Edition 53

In this week’s Our Take, TikTok takes center stage at the Grammys for a pop-culture musical moment. In Norway, McDonalds are setting a McMood with some aesthetic shots that are raising awareness around waste and littering.  In the world of design, we take a look at 36 Days of Type, an initiative that sparks the creative juices of graphic designers.

And finally, someone has called out the Menace of NFTs!

Just my type

36 Days of Type is a yearly open call to creatives and designers that does exactly what it says on the tin – for 36 consecutive days, participants are challenged to design a different letter or number, and the range of creativity on display is incredible. The initiative started as a personal project for graphic designers Nina Sans and Rafa Goicoechea back in 2014, and 9 years later there’s over 1,300,000 posts under the # on Insta alone.

From hand-drawn/painted/sculpted renderings to photo-realistic 3D animations, the endless graphic possibilities are all on display under #36daysoftype across social media. The initiative is on the home stretch for this year, and our resident type-nerds implore you to check it out here.

Trash Imagery that’s Kinda McBeautiful

Image Courtesy of McDonalds

What a McMøød! We love this McDonalds campaign from Norway that tackles its role in littering as the largest takeout restaurant in the country. Photographed by Jói Kjartans, it captures what the brand is calling “iconic trash,” where packaging like burger wrappers and paper cups have been left out as unsightly street refuse. The copy reads “take away your takeaway,” reminding consumers to throw out their trash after they’ve finished their meals. 

Credit where credit is due, we love how McDonald’s is demonstrating a willingness to show its iconic packaging in a less flattering light to spur customers to cut out littering… and the imagery is cinematic AF – we love the vibe.

Grammys, Barlow and Bear! OH MY!

In a video uploaded to TikTok in January 2021, Abigail Barlow asked, “what if Bridgerton was a musical?” And so began ‘The Unofficial Bridgerton Musical’ (which is based on the Netflix show, of course). Barlow and her collaborator Emily Bear used TikTok to publicly document their progress. They engaged constantly with their audience, responding to followers’ suggestions and sharing snippets of songs in development. The project grew incredibly popular on the video sharing platform, racking up almost 273 million views.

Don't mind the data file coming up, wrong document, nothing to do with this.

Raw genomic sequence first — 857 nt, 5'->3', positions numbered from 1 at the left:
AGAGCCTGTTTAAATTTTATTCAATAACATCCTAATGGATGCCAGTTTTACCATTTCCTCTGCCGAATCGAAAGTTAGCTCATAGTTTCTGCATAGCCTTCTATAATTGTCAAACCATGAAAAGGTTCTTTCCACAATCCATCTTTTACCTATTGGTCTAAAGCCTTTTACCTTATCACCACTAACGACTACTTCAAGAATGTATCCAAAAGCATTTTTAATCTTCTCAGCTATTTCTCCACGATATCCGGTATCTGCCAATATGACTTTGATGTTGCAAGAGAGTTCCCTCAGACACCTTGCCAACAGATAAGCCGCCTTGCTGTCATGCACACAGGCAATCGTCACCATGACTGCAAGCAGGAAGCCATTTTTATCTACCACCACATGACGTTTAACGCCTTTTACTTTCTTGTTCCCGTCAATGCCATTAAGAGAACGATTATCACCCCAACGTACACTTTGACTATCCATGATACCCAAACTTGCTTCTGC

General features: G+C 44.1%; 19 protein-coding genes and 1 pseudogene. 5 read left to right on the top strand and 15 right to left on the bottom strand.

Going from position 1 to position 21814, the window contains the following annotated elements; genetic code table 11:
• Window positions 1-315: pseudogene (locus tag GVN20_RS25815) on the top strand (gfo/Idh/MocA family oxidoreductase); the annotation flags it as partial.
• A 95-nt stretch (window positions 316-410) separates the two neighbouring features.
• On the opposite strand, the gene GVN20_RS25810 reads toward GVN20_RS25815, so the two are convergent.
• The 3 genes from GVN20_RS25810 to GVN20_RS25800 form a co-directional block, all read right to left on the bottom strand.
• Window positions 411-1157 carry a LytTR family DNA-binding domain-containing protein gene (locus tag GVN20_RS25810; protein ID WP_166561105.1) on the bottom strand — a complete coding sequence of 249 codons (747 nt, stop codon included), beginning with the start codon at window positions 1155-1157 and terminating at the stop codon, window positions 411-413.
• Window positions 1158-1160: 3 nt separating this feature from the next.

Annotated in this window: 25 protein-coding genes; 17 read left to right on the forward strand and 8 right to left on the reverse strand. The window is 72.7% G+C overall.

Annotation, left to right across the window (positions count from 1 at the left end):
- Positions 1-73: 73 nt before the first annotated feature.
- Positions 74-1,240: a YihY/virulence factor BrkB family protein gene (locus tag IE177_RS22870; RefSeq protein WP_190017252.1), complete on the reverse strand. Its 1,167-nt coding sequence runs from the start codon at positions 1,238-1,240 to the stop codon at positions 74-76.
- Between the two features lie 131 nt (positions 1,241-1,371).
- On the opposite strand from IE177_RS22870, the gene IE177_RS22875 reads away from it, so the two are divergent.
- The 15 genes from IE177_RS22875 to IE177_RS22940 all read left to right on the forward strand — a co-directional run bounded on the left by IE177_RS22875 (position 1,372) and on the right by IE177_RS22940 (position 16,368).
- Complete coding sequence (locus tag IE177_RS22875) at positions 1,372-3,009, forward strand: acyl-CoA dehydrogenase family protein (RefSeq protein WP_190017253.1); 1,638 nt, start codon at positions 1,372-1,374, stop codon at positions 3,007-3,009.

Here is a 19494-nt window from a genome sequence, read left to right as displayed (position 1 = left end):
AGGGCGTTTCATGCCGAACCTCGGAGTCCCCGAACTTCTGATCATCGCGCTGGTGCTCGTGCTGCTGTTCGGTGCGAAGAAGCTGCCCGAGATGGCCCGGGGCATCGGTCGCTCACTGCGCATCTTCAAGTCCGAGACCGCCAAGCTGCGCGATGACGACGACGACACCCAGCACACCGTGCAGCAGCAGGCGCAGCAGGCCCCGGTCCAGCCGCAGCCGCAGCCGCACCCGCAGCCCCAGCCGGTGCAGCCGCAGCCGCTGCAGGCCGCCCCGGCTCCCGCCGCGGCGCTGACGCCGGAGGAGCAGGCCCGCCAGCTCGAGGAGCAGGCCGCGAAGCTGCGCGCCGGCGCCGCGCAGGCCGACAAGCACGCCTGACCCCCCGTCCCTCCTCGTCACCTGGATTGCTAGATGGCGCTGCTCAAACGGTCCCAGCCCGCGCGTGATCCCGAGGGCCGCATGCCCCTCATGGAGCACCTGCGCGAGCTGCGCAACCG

And of course, the songs are brilliant. So good, in fact, that the project led to a full 15-track album, which was released in September 2021, just eight months after Barlow’s first TikTok.

So good, it won a m******f****** Grammy for Best Musical Theater Album.

Can you say ICONIC? We are certain this won’t be the last we hear of these incredible women.

The Menace of NFTs

We’re not always certain where we stand on NFTs. On the one hand, you can assign digital uniqueness to something, and that’s probably really useful in lots of situations that we can’t think of. On the other hand, you can pretend your JPG is a unique original, worth millions. Of course, this is the angle that has really taken off, with NFT markets trading ‘unique’ digital art for ridiculous amounts. 

We have a strong suspicion that there’s a lot of people investing in sh*t they don’t understand.

It’s summed up perfectly by Dennis the Menace, in The Beano, of all places.

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